President Obama used his weekly address two days before Labor Day to celebrate workers and prod Congress to increase the $7.25 federal minimum wage.
In Saturday's speech, Obama highlighted some recent economics successes, along with historical changes that he credited to the labor movement.
“Last month, for the first time since 1997, we created more than 200,000 jobs for six straight months. And for the first time in over a decade, business leaders worldwide have declared, two years running, that the number one place to invest isn’t China — it’s America.”
The president credited a wide range of policies that benefit workers, including Social Security, Medicare and weekends, to past fights by labor unions.
He said those policies build a stronger middle class, but the middle class would be even stronger if workers could share in economic prosperity.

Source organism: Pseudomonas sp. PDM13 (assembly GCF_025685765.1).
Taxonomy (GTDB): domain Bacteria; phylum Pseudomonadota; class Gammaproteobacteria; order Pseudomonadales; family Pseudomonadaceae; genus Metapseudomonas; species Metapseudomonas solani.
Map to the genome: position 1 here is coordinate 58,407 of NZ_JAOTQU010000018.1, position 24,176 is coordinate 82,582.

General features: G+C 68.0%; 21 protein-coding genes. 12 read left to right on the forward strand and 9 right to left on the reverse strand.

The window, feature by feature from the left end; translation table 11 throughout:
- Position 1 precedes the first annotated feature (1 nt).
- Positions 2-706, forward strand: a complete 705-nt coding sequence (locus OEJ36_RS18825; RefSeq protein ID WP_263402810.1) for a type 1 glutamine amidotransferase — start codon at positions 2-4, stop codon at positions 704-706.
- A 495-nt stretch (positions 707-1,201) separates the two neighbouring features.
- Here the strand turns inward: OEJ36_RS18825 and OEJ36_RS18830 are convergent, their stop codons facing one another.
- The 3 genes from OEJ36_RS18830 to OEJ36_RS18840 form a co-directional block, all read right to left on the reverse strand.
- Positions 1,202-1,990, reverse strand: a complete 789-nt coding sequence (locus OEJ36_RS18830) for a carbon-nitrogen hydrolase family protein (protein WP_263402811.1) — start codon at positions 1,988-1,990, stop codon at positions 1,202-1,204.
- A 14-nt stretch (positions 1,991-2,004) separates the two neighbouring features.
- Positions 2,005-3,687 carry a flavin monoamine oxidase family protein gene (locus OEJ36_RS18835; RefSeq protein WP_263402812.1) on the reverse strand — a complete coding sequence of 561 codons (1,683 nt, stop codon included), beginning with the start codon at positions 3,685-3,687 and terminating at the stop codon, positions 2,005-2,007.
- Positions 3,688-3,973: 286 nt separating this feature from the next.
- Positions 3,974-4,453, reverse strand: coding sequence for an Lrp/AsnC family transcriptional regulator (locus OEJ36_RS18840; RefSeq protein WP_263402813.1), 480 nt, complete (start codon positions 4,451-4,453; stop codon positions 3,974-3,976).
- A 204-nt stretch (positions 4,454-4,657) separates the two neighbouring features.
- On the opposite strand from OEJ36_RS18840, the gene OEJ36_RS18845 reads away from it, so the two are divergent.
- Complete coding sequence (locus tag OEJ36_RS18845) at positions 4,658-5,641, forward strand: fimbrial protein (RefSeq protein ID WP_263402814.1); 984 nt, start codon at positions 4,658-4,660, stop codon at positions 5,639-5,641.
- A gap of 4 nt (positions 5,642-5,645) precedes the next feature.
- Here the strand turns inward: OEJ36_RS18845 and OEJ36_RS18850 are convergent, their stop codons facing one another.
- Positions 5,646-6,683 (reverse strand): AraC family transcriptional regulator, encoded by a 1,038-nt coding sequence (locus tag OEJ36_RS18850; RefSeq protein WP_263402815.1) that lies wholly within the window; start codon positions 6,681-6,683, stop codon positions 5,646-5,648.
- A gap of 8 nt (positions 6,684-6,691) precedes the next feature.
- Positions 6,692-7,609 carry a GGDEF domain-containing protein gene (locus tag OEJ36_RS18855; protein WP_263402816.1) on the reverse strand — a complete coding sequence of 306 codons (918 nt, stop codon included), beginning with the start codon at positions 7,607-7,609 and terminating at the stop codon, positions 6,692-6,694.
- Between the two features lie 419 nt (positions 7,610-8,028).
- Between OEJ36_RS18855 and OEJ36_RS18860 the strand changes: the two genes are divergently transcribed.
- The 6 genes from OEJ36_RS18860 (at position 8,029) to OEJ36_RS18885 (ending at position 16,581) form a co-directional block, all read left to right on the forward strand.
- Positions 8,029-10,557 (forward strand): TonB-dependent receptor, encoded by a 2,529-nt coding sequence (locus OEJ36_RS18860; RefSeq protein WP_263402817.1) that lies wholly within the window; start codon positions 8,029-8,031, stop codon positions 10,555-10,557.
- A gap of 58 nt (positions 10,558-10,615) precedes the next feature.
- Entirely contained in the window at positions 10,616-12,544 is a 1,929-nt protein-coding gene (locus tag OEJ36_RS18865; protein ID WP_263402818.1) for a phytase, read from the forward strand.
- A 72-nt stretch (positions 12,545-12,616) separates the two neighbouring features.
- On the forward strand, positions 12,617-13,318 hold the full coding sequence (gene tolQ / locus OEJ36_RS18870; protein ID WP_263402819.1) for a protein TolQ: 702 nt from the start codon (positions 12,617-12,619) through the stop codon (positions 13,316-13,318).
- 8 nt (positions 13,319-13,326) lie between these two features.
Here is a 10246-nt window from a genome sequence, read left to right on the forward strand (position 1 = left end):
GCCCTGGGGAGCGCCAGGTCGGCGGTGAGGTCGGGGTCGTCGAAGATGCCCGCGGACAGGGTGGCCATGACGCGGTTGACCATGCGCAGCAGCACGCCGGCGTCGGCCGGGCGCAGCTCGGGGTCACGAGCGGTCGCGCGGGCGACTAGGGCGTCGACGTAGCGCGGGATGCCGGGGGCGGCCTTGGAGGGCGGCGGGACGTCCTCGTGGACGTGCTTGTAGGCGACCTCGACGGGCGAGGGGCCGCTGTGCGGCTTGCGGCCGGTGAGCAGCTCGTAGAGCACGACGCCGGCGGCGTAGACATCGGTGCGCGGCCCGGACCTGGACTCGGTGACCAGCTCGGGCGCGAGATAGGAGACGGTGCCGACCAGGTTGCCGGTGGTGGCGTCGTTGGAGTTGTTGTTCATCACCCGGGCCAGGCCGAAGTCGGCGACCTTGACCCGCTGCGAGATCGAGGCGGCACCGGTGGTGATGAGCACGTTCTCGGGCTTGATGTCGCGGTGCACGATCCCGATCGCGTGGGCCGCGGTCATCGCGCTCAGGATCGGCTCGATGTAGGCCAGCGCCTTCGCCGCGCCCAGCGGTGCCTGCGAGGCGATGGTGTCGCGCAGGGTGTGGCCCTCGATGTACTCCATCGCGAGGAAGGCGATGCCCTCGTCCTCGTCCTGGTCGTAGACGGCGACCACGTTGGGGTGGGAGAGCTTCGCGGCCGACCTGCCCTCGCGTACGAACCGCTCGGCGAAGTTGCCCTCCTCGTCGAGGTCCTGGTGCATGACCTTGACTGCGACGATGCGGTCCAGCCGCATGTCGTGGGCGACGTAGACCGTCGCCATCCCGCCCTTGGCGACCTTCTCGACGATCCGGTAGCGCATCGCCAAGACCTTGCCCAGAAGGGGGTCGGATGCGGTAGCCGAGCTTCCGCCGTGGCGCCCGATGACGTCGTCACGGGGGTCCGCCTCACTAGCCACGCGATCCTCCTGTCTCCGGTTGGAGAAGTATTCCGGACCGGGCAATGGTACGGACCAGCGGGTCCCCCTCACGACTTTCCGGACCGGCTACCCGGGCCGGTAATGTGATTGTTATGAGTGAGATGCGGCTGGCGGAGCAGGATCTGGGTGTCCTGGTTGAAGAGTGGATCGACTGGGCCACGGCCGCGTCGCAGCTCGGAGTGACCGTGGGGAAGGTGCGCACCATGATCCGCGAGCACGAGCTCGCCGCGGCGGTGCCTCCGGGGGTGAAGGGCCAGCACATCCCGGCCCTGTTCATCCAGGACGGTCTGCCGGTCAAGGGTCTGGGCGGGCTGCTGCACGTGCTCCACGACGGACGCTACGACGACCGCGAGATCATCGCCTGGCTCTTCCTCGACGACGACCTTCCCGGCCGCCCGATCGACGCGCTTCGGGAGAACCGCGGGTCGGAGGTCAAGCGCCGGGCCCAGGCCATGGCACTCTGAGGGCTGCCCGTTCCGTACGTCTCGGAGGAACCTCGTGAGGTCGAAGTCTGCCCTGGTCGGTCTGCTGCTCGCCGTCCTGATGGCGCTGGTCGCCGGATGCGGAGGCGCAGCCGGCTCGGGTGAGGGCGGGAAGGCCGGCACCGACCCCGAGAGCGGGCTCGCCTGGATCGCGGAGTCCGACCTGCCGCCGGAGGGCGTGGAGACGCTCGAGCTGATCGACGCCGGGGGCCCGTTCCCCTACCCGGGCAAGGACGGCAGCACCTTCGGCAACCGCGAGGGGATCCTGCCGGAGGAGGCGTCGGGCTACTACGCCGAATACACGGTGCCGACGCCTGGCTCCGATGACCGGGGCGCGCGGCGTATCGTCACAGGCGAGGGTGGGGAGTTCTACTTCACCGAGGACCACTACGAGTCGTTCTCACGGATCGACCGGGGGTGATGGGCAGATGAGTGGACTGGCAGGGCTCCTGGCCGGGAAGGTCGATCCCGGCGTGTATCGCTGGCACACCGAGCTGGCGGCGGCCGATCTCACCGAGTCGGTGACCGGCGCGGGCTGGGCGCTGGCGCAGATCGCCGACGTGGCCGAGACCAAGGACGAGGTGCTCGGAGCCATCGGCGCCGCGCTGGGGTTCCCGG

“Raising the minimum wage would be one of the best ways to give a boost to working families,” he said.
“It would help around 28 million Americans from all walks of life pay the bills, provide for their kids, and spend that money at local businesses. And that grows the economy for everyone.”
Obama put the blame squarely on Congress for failing to raise the minimum wage. So he highlighted state, local and employer efforts instead.
Thirteen states and the District of Columbia have raised their minimum wages and “have experienced higher job growth than the states that haven’t,” he said.
Cities have too, and employers have raised wages “because they know it’s good for business.”
Obama himself acted earlier this year to boost pay for employees of federal contractors. Under a proposed regulation, those companies must pay their workers at least $10.10.
“That’s how America built the greatest middle class the world has ever known,” he said in his speech. “Not by making sure a fortunate few at the top are doing well, but by making sure that everyone who’s willing to work hard and play by the rules can get ahead.”